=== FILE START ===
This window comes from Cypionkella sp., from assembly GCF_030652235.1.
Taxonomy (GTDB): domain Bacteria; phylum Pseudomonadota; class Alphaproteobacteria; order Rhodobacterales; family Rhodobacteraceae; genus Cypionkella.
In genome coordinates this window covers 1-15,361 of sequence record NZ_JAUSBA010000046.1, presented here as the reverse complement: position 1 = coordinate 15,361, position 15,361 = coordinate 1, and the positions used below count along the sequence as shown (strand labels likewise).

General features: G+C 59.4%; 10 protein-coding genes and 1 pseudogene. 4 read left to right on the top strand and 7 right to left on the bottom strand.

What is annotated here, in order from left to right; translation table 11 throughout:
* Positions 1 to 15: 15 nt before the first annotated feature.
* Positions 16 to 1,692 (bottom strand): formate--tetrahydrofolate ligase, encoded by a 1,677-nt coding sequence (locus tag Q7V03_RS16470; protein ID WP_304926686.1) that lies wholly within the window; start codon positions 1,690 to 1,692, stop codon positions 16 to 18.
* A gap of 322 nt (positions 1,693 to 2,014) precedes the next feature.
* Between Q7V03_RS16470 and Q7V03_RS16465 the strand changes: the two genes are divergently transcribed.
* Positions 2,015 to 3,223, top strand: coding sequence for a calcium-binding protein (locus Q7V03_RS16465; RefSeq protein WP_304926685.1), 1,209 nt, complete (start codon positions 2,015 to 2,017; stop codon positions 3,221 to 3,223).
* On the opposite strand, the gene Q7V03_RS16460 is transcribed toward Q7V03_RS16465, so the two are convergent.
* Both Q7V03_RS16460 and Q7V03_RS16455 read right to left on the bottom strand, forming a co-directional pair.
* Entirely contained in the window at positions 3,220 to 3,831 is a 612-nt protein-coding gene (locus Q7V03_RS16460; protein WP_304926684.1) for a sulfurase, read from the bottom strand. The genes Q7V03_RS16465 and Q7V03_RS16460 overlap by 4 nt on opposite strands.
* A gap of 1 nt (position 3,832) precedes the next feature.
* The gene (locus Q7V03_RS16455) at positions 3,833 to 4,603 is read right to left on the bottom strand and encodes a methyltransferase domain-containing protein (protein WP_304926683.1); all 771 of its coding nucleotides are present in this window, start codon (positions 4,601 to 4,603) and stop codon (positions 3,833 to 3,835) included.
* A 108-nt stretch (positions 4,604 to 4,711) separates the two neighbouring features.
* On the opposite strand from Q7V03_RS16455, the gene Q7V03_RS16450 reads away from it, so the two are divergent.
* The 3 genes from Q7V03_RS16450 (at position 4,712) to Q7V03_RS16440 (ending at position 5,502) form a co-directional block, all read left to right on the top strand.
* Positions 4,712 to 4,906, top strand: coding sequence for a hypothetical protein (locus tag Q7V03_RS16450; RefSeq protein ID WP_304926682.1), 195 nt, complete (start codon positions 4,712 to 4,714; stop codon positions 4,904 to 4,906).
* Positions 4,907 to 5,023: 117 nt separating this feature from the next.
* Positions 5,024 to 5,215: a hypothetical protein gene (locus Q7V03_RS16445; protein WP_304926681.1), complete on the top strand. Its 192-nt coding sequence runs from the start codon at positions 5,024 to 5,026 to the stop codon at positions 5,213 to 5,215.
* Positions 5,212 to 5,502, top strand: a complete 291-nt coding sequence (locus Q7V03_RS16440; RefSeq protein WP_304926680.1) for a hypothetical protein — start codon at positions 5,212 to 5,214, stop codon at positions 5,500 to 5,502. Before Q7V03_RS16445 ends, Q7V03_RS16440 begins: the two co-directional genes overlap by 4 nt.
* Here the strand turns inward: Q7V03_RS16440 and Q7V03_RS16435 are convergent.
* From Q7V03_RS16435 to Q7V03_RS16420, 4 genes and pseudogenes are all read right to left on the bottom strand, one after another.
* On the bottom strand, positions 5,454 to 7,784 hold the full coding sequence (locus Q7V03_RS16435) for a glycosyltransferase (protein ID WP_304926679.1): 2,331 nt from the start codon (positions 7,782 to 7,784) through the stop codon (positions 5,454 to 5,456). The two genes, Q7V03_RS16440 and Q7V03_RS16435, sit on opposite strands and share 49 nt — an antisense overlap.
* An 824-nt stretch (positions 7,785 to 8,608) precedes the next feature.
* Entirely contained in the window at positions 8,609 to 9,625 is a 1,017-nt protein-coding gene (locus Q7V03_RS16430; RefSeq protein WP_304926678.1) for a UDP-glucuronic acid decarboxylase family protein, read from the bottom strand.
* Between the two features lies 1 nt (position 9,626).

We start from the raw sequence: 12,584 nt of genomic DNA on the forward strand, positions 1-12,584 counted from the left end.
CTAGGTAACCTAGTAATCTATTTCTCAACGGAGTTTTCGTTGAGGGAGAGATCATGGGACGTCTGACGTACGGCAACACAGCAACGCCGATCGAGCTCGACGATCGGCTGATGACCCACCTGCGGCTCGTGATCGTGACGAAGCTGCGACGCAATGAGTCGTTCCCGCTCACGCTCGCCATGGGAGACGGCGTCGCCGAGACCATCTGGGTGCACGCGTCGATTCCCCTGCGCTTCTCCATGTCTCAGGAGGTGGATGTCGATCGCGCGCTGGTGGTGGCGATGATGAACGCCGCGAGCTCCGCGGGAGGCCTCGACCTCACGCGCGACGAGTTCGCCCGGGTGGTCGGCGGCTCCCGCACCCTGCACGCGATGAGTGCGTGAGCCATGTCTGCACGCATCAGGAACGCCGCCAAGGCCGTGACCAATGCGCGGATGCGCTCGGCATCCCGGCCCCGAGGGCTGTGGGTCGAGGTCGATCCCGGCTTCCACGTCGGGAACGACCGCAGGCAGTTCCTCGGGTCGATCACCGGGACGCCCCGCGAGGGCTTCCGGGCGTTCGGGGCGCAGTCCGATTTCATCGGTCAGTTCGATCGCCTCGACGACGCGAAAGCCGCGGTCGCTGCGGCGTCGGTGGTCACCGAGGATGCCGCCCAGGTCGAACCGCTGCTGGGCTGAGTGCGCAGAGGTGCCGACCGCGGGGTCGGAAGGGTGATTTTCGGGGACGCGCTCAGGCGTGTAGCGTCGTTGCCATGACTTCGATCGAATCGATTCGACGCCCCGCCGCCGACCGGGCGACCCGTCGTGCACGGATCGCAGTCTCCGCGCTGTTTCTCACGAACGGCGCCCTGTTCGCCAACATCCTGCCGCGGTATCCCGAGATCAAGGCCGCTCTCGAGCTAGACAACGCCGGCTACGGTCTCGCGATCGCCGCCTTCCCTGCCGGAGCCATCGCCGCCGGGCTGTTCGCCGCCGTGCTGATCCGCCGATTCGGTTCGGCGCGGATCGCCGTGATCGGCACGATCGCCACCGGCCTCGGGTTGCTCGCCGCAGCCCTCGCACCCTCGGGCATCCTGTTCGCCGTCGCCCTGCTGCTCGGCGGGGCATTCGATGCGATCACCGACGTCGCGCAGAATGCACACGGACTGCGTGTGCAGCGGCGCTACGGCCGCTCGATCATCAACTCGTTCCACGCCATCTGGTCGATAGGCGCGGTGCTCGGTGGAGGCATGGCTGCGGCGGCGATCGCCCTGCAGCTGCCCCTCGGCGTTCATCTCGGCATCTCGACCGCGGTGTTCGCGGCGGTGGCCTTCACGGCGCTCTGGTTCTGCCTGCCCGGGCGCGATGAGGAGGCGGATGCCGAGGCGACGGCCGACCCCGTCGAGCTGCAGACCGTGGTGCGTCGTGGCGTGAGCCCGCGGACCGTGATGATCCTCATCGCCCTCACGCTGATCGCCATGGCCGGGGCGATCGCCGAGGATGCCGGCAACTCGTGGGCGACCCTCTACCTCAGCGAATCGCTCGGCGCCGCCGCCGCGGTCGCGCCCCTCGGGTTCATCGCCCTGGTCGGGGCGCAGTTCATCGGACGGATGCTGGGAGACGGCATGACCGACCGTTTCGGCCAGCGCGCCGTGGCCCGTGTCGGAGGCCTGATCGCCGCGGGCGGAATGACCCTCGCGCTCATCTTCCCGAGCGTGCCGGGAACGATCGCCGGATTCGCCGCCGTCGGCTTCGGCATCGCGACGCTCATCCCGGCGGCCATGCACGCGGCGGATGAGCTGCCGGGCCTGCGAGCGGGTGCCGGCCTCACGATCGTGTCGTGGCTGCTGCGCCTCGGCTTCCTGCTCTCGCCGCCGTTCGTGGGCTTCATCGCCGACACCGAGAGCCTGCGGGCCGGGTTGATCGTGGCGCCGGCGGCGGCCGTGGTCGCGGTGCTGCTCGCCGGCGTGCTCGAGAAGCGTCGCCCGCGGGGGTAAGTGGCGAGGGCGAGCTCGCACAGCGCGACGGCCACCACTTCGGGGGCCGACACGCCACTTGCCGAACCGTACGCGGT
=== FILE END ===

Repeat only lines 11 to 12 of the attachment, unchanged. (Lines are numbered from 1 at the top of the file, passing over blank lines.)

* On the opposite strand, the gene Q7V03_RS16460 is transcribed toward Q7V03_RS16465, so the two are convergent.
* Both Q7V03_RS16460 and Q7V03_RS16455 read right to left on the bottom strand, forming a co-directional pair.